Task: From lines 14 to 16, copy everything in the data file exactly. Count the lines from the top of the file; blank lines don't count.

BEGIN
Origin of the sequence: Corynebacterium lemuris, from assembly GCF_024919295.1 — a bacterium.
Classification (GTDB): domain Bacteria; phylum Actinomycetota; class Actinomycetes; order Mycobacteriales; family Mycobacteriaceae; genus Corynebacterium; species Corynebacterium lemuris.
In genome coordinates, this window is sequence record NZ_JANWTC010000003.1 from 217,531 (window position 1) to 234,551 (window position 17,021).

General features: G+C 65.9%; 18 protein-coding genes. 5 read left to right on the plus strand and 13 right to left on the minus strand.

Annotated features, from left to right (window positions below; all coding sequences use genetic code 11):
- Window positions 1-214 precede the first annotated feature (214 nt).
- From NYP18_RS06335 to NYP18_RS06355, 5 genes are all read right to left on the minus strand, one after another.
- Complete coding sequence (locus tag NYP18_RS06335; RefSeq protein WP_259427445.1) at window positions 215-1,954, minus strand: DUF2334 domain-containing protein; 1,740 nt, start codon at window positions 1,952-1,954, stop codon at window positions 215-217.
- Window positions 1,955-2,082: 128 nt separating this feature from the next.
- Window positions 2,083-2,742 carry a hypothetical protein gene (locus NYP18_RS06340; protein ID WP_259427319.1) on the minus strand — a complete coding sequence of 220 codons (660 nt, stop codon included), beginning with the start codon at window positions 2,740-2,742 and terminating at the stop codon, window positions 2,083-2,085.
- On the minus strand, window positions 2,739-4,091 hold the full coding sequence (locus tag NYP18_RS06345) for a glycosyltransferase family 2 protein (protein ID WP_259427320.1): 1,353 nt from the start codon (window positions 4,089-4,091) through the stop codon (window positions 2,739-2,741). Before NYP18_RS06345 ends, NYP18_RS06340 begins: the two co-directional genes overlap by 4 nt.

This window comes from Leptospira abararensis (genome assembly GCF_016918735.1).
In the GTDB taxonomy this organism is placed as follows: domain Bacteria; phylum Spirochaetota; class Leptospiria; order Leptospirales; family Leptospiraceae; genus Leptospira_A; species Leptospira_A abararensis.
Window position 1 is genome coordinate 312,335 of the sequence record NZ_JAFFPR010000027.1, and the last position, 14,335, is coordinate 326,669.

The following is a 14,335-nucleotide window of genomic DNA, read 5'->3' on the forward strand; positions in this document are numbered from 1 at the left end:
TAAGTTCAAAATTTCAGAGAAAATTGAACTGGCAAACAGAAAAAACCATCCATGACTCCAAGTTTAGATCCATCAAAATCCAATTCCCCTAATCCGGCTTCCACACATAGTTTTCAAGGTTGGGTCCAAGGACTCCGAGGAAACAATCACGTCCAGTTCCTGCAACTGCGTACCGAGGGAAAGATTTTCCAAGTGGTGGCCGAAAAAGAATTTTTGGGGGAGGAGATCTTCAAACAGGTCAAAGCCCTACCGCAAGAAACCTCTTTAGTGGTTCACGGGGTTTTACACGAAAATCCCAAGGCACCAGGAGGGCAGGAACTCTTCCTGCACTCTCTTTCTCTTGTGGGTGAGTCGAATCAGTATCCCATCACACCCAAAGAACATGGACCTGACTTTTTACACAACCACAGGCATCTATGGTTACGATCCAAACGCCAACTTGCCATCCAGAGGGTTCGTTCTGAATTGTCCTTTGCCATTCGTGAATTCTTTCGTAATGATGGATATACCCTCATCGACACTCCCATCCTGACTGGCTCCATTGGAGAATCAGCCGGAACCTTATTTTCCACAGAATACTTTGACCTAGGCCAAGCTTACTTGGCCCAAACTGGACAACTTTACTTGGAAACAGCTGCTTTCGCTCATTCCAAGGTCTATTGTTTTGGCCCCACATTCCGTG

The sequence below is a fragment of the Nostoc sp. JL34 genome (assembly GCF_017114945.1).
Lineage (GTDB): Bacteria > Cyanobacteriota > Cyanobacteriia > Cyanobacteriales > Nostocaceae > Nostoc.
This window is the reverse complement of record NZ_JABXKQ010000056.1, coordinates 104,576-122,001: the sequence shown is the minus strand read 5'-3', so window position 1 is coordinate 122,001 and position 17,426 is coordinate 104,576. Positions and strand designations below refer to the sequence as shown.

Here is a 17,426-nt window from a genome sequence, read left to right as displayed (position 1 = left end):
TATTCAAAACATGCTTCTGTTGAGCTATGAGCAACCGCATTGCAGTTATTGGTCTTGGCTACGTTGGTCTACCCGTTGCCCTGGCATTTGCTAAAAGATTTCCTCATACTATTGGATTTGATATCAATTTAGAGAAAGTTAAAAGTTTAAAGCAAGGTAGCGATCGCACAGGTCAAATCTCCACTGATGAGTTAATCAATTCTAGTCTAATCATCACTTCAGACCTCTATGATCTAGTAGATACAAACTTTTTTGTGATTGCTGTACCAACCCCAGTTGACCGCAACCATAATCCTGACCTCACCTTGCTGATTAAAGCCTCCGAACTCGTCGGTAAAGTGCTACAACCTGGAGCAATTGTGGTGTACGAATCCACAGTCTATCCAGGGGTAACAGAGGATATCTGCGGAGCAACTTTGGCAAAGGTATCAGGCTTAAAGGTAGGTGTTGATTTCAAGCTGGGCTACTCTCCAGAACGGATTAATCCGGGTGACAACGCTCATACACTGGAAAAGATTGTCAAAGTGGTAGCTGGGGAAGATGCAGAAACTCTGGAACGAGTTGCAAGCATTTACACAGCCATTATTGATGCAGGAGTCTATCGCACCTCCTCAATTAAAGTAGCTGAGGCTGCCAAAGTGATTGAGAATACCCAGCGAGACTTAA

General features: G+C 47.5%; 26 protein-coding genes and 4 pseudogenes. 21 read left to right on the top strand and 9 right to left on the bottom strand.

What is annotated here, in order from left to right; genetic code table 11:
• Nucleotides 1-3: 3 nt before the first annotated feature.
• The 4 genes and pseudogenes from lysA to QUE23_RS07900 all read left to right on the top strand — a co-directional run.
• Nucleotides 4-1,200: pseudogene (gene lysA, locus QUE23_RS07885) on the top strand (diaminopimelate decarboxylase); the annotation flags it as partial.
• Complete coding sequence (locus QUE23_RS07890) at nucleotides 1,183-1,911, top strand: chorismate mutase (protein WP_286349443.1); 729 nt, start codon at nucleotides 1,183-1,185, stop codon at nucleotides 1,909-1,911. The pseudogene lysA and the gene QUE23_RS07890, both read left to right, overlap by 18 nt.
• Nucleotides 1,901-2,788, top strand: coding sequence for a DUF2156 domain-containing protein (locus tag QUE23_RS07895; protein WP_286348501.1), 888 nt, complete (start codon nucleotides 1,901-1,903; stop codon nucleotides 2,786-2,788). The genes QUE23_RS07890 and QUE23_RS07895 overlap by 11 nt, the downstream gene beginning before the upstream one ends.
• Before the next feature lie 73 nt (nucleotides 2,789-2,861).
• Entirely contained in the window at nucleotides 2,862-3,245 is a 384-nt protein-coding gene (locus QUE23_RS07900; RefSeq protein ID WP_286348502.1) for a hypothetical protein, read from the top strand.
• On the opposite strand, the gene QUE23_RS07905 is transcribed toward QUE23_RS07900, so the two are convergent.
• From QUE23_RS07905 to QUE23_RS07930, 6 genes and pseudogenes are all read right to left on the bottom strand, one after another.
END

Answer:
Window position 1 is genome coordinate 312,335 of the sequence record NZ_JAFFPR010000027.1, and the last position, 14,335, is coordinate 326,669.

The following is a 14,335-nucleotide window of genomic DNA, read 5'->3' on the forward strand; positions in this document are numbered from 1 at the left end:
TAAGTTCAAAATTTCAGAGAAAATTGAACTGGCAAACAGAAAAAACCATCCATGACTCCAAGTTTAGATCCATCAAAATCCAATTCCCCTAATCCGGCTTCCACACATAGTTTTCAAGGTTGGGTCCAAGGACTCCGAGGAAACAATCACGTCCAGTTCCTGCAACTGCGTACCGAGGGAAAGATTTTCCAAGTGGTGGCCGAAAAAGAATTTTTGGGGGAGGAGATCTTCAAACAGGTCAAAGCCCTACCGCAAGAAACCTCTTTAGTGGTTCACGGGGTTTTACACGAAAATCCCAAGGCACCAGGAGGGCAGGAACTCTTCCTGCACTCTCTTTCTCTTGTGGGTGAGTCGAATCAGTATCCCATCACACCCAAAGAACATGGACCTGACTTTTTACACAACCACAGGCATCTATGGTTACGATCCAAACGCCAACTTGCCATCCAGAGGGTTCGTTCTGAATTGTCCTTTGCCATTCGTGAATTCTTTCGTAATGATGGATATACCCTCATCGACACTCCCATCCTGACTGGCTCCATTGGAGAATCAGCCGGAACCTTATTTTCCACAGAATACTTTGACCTAGGCCAAGCTTACTTGGCCCAAACTGGACAACTTTACTTGGAAACAGCTGCTTTCGCTCATTCCAAGGTCTATTGTTTTGGCCCCACATTCCGTG